Last Wednesday, we reported on Baylor Law School’s inadvertent release of personal academic information for its entire admitted class — names, addresses, GPAs, LSAT scores, and scholarship offers. Last Friday, my colleague Elie Mystal used this data to argue in defense of affirmative action.

We believe in offering a wide range of perspectives here at Above the Law. That’s one thing that’s nice about having four full-time writer/editors — myself, Elie, Staci Zaretsky, Chris Danzig — and about a dozen outside columnists.

Today we bring you a different viewpoint on the Baylor law admissions data. Prominent lawyer and blogger Ted Frank, previously profiled in these pages for his work in the class-action area, uses the same data to argue against affirmative action.

Let’s hear what he has to say, shall we?

By way of background, here’s what Elie originally wrote:

Eyeballing the numbers (and I haven’t done a full statistical analysis on this data because I think it’s kind of missing the point), I see about a three to four point bump for African-American or Hispanic students. By “bump,” I mean to say that if you were a white student, you had a fighting chance to get into Baylor with a 161 or 162 LSAT score. If you were black or Latino, you were in the running with a 159 or 158. There are some outliers, of course — a black kid with a 156, a white kid with a 158 — but, in general, I’m eyeballing the mode for white students at 162, and the mode for blacks and Hispanics at 159 or 158.

Unlike Elie, who merely “eyeball[ed]” the data, Ted Frank conducted a detailed statistical analysis. It’s available in full over at Point of Law. Responding to Elie, Frank writes:

This is wrong for a couple of reasons. First, there’s an iceberg effect; the spreadsheet doesn’t have the data of the people who were rejected for admission. If a 3.7 GPA/162 LSAT gets a white a 30% chance of admission, but an African-American a 90% chance of admission (or vice versa), then there’s racial bias with real adverse effects on the disfavored race, even if the averages in the admitted student body doesn’t show a lot of disparity. But it’s wrong because there’s no reason to “eyeball.” It’s already in a spreadsheet; do an hour of work and run the real numbers.

That’s a completely fair point. The Baylor information, although a treasure trove of data, does not include information on rejected students — information that might dramatically alter the picture.

Ted Frank also points out another area where race clearly matters, namely, scholarship money:

Though non-Asian minorities had slightly lower Index scores on average, they averaged $24,231 in scholarship money; whites and Asians averaged under $20,000. It’s unclear to what extent Baylor Law considers financial need in scholarship money, but it’s clear that merit makes a big difference. Over 90% of students with Index scores [note: an LSAT Index adds the LSAT to 10 times the GPA] above 206 got full scholarships (the three who didn’t were white); less than 3% of students with Index scores below 202 got full scholarships, and all seven were African-American or Hispanic.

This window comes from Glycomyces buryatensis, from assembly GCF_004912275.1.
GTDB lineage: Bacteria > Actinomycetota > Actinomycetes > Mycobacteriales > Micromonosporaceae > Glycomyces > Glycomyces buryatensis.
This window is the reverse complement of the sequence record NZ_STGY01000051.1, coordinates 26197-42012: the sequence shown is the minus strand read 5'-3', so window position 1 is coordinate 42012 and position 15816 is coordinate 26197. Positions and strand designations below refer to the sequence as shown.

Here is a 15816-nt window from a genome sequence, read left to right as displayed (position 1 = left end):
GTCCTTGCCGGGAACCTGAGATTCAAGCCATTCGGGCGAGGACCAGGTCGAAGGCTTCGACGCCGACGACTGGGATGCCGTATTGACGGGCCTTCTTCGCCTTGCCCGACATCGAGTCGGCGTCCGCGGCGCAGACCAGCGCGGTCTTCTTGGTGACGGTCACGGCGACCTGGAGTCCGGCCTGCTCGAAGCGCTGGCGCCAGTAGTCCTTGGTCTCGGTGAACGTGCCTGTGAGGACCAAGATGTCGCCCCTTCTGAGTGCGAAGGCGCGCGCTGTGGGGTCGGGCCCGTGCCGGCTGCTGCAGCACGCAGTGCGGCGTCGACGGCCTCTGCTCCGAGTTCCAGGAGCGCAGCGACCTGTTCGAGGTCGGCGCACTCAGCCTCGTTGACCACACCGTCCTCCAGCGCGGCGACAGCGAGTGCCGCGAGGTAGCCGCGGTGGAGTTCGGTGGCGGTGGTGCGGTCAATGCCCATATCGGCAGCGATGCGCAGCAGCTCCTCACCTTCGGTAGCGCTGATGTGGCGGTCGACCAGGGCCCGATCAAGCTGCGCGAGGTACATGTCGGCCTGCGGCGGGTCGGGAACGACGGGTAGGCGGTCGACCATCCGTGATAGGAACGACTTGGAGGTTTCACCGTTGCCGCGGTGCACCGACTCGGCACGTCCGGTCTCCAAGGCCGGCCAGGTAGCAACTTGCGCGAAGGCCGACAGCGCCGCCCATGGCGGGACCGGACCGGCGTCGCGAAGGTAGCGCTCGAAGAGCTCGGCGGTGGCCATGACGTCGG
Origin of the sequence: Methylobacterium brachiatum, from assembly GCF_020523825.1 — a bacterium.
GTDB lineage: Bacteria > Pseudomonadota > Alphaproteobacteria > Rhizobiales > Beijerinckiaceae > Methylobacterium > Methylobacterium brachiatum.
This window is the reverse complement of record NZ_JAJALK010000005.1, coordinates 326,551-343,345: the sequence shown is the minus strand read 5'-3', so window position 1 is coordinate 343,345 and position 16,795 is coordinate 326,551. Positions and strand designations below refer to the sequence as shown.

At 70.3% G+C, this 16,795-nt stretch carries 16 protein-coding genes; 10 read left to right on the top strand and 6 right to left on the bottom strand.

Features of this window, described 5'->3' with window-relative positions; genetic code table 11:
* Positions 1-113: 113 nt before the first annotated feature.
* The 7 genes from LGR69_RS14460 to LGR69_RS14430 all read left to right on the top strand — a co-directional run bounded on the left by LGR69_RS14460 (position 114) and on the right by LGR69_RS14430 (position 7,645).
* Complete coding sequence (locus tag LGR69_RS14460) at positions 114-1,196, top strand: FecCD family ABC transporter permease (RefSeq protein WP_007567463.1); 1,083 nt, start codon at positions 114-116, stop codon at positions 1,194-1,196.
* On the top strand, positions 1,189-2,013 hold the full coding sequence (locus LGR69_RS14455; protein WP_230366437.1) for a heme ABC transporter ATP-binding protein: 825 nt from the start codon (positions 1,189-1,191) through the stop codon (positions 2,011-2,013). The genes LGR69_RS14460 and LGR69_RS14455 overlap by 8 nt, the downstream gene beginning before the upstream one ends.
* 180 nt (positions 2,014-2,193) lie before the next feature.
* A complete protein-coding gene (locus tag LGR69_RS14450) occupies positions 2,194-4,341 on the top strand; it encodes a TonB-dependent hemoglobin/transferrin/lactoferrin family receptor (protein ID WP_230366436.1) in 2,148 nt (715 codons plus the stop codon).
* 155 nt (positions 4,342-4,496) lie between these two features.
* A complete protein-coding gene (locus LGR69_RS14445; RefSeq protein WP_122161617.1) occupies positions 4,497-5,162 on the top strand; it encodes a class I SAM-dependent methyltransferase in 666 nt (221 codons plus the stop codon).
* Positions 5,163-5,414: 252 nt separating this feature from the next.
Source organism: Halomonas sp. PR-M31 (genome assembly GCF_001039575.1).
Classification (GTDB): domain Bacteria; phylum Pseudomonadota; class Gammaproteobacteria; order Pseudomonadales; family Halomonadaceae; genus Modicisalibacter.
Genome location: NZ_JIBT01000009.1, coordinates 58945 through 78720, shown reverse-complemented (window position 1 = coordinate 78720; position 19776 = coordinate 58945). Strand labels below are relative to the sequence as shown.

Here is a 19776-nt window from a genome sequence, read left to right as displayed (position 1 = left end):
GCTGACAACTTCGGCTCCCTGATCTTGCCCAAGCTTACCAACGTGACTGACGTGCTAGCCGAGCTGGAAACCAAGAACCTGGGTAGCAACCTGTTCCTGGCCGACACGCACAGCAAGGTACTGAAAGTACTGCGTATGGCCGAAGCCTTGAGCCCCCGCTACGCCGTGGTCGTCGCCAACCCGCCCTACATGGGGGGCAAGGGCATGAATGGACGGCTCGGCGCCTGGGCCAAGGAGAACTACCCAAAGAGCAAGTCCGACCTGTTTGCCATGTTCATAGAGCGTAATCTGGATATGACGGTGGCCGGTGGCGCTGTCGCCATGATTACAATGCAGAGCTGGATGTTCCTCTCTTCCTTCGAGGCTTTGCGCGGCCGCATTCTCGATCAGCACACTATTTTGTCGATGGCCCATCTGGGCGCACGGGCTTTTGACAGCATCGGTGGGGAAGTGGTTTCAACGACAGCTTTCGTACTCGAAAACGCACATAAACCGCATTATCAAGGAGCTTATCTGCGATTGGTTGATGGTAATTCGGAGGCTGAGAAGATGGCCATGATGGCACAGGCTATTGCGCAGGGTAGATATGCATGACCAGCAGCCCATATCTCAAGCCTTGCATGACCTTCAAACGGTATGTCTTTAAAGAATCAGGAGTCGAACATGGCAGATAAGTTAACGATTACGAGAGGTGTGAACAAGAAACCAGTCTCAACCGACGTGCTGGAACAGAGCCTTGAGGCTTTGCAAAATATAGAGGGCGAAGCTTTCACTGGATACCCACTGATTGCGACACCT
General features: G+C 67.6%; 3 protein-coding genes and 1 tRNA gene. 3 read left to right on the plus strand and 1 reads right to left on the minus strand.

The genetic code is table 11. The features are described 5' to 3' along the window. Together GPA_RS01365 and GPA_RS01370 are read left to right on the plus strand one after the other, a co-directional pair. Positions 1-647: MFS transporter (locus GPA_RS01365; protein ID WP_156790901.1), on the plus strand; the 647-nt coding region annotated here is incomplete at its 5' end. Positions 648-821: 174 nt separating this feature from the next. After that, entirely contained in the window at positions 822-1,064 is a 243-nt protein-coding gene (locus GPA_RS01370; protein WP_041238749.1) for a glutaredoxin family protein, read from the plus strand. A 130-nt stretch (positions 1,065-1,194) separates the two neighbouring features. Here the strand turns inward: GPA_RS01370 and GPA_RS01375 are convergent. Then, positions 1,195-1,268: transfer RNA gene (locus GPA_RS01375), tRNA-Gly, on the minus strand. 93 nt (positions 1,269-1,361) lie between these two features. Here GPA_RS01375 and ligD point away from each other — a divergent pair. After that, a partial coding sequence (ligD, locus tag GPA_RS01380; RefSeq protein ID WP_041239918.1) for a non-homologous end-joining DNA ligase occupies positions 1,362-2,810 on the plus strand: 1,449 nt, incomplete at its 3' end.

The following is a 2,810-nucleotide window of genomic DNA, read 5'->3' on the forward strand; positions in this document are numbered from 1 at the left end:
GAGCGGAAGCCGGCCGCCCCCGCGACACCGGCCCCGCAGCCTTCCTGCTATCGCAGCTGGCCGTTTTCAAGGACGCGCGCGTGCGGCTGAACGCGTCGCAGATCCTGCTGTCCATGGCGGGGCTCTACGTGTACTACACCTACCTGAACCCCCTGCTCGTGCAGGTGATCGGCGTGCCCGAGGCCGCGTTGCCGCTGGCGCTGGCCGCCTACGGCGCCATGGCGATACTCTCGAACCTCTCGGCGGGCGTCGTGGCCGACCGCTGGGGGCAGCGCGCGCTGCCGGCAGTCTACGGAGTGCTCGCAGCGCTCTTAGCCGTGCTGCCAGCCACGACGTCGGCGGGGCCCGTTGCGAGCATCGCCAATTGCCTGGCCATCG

Frank calculates the value of the right kind of skin pigmentation or ethnic background:

Checking the African-American box on your Baylor Law application is worth $9575/year, all else being equal; Hispanic heritage is worth $7023. In other words, if you were a white with your heart set on a scholarship to Baylor Law, and a magical genie offered you the choice of increasing your LSAT score by 4 points or changing your skin color, you’d be better off financially with the latter option.

In fairness to Baylor, they’re just trying to “keep up with the Joneses,” in a certain sense. Frank explains:

I don’t mean to single out Baylor; it’s undoubtably the case that virtually every other top-sixty school is engaging in the same shenanigans in competing for a limited pool of qualified African-Americans. (NB that I am not claiming that the pool is limited because African-Americans are not smart enough to go to law school; miserable urban public school systems and the disproportionate number of single-mother families surely do a lot to depress the number of African-Americans who get the education to do well at college and apply to law school.)

As Richard Sander has noted, Baylor’s plight is created by the better-ranked schools above it poaching the African-American students who would otherwise be at the top of the Baylor Law class; Baylor has to pony up extra scholarship money just to attract the handful of African-Americans it does have. But it really surprises me that a group as litigious as white law students hasn’t done more to ask for the law to be evenly applied; this is a much easier case for plaintiffs than complaining about alleged consumer fraud in employment statistics.

Well, it ain’t over until the Supreme Court sings. Stay tuned for the ruling in Fisher v. University of Texas.

UPDATE (2:00 PM): Just a small clarification. The Fisher case concerns the Equal Protection Clause of the Fourteenth Amendment, which applies to state action. Private universities like Baylor have more leeway in admissions; they’re subject to federal and state anti-discrimination laws, but not to the strict scrutiny of a governmental racial classification.

P.S. If you’re interested in these issues, you should definitely check out Ted Frank’s complete post. We’ve given you mere excerpts; there’s a lot more in his analysis that’s worth reading.

What does the Baylor Law data leak tell us about affirmative action? [Point of Law]

Earlier: The Baylor Law Data Dump, Now With Race and Scholarships
Baylor Law Screw-Up Reveals Personal Data of Entire Admitted Class: Data That We’ve Got


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